The Pakistani military on Saturday alleged that the Indian Army had used cluster munitions along the Line of Control in Kashmir to “deliberately” target the civilian population.
Cluster munitions are air- or ground-launched weapons that when fired open mid-air to release several 'submunitions', small explosives that can saturate a large area, threatening people and light vehicles in the vicinity. In addition to exploding like bombs, some unexploded cluster munitions act like landmines.
Given their higher risk to civilians, several countries, notably in Europe, have stopped producing cluster munitions; India and Pakistan still produce these weapons. In 2008, the UN adopted the Convention on Cluster Munitions (CCM) that prohibits all use, stockpiling, production and transfer of cluster munitions.
The Inter-Services Public Relations, the media wing of the Pakistani military, on Saturday issued a press statement alleging the use of cluster munitions by India. The ISPR statement claimed that the Indian Army, on the night of July 30-31, “targeted innocent citizens including women and children in Neelum Valley through artillery using cluster ammunition”. The ISPR claimed 11 people were critically injured while two civilians, including a four-year-old boy, were killed.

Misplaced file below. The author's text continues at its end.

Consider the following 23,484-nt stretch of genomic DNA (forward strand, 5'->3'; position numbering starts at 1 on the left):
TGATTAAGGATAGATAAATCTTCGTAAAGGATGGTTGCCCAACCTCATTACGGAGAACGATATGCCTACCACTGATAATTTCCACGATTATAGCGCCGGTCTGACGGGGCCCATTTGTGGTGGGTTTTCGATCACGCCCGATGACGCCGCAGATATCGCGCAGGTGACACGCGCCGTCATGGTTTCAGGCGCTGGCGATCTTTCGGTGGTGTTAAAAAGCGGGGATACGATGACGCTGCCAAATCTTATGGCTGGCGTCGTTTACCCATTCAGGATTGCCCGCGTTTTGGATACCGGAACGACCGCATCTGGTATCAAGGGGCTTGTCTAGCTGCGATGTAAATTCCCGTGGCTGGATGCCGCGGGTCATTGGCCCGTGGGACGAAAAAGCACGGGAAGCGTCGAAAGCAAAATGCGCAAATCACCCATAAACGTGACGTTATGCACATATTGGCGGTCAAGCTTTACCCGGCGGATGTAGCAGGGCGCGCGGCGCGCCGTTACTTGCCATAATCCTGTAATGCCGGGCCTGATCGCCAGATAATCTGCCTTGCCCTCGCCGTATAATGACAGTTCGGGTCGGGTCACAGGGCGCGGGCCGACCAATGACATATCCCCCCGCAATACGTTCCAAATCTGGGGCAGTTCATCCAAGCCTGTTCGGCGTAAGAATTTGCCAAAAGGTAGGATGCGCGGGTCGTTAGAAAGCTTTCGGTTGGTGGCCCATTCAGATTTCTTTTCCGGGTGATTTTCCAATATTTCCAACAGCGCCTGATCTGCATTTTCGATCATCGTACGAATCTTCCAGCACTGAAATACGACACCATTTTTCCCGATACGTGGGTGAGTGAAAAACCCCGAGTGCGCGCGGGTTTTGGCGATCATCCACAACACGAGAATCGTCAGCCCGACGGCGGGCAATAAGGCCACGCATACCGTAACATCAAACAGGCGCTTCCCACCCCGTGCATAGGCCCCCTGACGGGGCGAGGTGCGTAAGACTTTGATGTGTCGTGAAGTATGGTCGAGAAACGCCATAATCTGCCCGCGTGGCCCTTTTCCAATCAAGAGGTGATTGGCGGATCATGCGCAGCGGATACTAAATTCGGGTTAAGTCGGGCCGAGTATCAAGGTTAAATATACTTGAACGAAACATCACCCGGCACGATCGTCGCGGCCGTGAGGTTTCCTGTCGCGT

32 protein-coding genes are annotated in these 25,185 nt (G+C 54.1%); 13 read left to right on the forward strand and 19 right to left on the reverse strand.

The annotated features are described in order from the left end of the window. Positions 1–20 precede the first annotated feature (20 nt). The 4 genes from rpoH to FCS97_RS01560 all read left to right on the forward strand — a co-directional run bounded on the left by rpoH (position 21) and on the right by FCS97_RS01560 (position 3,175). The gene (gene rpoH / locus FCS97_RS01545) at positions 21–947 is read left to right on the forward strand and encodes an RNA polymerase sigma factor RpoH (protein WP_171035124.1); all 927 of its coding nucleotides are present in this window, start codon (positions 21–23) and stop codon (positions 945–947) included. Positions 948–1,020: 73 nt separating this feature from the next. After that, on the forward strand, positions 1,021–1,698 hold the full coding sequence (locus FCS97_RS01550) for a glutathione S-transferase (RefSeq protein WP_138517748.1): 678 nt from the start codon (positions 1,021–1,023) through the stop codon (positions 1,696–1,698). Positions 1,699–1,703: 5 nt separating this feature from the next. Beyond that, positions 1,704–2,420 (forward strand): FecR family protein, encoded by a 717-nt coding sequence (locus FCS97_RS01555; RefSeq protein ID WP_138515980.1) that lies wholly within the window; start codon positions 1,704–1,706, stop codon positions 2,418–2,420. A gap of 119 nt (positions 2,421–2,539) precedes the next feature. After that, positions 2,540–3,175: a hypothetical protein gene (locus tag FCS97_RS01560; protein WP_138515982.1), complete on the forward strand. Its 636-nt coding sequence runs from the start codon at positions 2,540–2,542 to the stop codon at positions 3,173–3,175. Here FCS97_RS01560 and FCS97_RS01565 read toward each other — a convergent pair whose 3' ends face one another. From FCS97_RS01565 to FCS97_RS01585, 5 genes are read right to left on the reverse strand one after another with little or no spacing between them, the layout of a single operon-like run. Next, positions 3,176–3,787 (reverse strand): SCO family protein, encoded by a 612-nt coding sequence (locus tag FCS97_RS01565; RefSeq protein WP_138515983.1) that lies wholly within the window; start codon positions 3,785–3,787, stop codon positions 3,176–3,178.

The ISPR claimed the purported use of cluster munitions by India was in “violation of Geneva Convention and international humanitarian law”. The ISPR press release referred to the Convention on Cluster Munitions and declared the act as “blatant Indian aggression”.
The allegations by Pakistan come amid continuing firing in recent days between the two sides across the LoC, which has included the use of artillery.